The writing is witty and sharp. I loved the many pop culture references, most of which relate to Hollywood romcoms.

Love and Other Puzzles is a captivating uplifting read, sure to satisfy any hopeless romantic.

++++++

Available from HarperCollins Australia

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Review: A Marvellous Light by Freya Marske

Title: A Marvellous Light {The Binding #1}

Author: Freya Marske

Published: 26th October 2021, Tor UK

Status: Read January 2022 courtesy Pan Macmillan Australia 

+++++++

My Thoughts:

Blending fantasy, romance and mystery A Marvellous Light is a delightfully entertaining novel, the first in a new series, from Freya Marske.

As Mr. Edwin Courcey conjures a snowflake from glowing string above his office desk, it’s clear to Sir Robert (Robin) Blythe that his assignation to His Majesty’s Civil Service as Assistant in the Office of Special Domestic Affairs and Complaints has been a mistake, even more so when he is cursed by a group of faceless men in search of a document his missing office predecessor, Reggie Gatling, hid. It’s a rather harrowing introduction to a world of magic concealed from most of ordinary society, an unbusheling Robin would prefer to forget, but in order to have the painful curse devouring him lifted, Reggie, or the secreted contract, must be found.

When Edwin and Robin are unable to locate Reggie quickly, Edwin, who has a talent for understanding magic but is a weak practitioner, attempts to devise a way to lift the curse himself. Meanwhile the pair continue to seek more information about the magical artefacts demanded by the shadowy thugs, despite being assaulted by vicious swans, and a murderous maze.

Set in Edwardian England, Marske captures the period credibly, from the behaviour and attitudes of the characters to her descriptions of London and country manor estates. The magic system sits well within the world Marske has created, and I thought the basics were adequately explained. I really liked some of the more unique elements, such as using the movements of a Cat’s Cradle to cast spells, and the sentient nature of the magic that imbues family estates.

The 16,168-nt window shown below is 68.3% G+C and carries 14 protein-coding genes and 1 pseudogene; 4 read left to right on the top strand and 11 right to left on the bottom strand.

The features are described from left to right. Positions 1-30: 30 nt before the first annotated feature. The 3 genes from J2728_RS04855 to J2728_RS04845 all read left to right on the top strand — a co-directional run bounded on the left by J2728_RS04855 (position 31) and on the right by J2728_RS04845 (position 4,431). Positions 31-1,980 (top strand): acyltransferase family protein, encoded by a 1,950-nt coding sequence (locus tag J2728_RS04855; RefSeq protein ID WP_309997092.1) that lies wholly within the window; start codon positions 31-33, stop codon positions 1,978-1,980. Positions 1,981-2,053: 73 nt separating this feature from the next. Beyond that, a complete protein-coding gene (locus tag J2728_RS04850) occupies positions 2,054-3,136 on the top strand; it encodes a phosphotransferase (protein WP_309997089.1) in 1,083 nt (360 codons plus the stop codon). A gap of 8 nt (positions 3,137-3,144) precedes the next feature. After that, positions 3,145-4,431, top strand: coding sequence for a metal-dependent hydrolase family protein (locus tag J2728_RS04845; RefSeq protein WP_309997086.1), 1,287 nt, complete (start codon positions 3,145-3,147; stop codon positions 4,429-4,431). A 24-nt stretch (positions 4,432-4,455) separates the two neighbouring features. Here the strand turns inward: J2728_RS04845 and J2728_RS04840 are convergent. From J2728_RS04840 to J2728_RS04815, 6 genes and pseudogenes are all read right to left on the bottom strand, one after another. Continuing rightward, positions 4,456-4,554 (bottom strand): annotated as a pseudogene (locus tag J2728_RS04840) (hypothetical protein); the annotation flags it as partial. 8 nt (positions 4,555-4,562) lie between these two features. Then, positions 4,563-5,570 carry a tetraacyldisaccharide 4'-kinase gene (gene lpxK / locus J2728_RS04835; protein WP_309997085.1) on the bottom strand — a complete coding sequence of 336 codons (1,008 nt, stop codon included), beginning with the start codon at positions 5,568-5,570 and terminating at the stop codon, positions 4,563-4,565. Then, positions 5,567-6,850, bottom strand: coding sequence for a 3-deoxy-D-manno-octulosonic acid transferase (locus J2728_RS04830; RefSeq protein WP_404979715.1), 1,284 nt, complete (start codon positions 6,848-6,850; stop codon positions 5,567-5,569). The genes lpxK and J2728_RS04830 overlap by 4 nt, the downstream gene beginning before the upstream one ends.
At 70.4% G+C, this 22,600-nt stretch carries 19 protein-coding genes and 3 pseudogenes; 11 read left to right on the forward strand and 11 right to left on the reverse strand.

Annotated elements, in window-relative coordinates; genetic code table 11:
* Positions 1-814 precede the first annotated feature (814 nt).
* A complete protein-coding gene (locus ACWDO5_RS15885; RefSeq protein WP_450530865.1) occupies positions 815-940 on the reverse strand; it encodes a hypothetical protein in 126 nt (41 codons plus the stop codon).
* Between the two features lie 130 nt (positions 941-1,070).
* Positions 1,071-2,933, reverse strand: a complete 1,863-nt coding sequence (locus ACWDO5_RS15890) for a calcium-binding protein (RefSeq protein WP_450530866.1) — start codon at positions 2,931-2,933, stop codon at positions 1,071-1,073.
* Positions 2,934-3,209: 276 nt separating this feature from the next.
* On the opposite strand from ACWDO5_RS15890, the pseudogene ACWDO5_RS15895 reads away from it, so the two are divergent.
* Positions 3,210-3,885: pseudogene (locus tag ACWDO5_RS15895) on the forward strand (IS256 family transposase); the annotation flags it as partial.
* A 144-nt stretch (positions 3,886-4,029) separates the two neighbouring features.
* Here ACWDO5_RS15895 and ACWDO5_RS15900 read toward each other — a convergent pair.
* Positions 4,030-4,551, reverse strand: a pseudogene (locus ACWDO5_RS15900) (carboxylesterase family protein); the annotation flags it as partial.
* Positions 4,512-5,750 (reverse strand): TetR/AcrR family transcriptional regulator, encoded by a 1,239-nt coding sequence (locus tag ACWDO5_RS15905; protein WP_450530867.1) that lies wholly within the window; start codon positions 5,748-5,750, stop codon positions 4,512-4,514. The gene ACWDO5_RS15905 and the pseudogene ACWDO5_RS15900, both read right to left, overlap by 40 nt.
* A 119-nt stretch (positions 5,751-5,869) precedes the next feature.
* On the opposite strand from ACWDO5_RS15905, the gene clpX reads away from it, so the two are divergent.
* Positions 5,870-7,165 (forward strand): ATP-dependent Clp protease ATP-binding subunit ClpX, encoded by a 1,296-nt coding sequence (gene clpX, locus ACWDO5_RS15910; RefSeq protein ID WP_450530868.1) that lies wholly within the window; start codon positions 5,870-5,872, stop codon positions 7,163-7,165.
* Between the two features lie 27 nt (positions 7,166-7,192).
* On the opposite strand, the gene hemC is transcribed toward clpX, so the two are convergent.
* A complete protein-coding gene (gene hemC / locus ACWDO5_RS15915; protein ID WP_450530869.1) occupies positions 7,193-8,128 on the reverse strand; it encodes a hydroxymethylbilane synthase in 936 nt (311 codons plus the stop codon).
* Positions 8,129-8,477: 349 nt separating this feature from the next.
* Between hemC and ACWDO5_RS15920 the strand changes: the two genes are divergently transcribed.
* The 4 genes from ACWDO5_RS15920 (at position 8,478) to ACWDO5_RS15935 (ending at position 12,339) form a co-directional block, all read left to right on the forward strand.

A Marvellous Light unfolds from the alternating perspectives of Edwin and Robin. Edwin presents as aloof, cautious and fastidious, while Robin is easy-going, and charming. Both men are from dysfunctional aristocratic family’s, though only Edwin is part of the magical community.

I really liked the dynamic between Edwin and Robin. While neither is particularly impressed with one another initially, they slowly become friends. Given the illegal status of homosexuality during the period, both men are wary of expressing their growing sexual attraction though. I thought Marske built the romantic tension between Edwin and Robin very well, and the mix of tenderness and heat in their relationship was appealing, though I wasn’t expecting the sex to be quite so explicit.

A Marvellous Light isn’t perfect but I fell into the story so easily, it’s charming, witty and fun and I’m already looking forward to the next.

+++++++

Available from Pan Macmillan Australia

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Review: Once Burnt, Twice Shy by Karly Lane

 

Title: Once Burnt, Twice Shy

Author: Karly Lane

Published: 30th November, Allen & Unwin

Status: Read December 2021 courtesy Allen & Unwin

+++++++

 

My Thoughts:

 

Karly Lane shines a light on the Rural Fire Service, and their heroic efforts during Black Summer in this heartfelt rural romance set in the mid north coast of NSW.

At a loose end now that her daughters have left home and she’s sold her Gold Coast business, Samantha Murphy has volunteered to look after the family farm in Burrumba while her parents enjoy an extended overseas holiday. Though a world away from the life she has been leading since leaving home as a teenager, Sam quickly regains the rhythms of country living and considers making her return permanent. A passionate reunion with her high school boyfriend, Jack Cameron, cements the idea, but life seems reluctant to give them the second chance they both want as a deadly bushfire threatens to destroy everything they love.

Like the author, I was unfortunate enough to be surrounded by the 2019/2020 fires, but luckily I was never directly impacted thanks to the selfless work of the NSW Rural Fire Service who defended our town. Sam and Jack’s experiences of the fire ring true and Lane captures the heightened emotions of the event with sensitivity. I well remember the stress and anxiety as a thick pall of smoke darkened the sky while the fire front crept ever closer, as people from outlying areas sought shelter in our local halls, and as the showground filled with displaced pets and livestock. It was devastating to learn of homes and property destroyed, and even more so the lives tragically lost.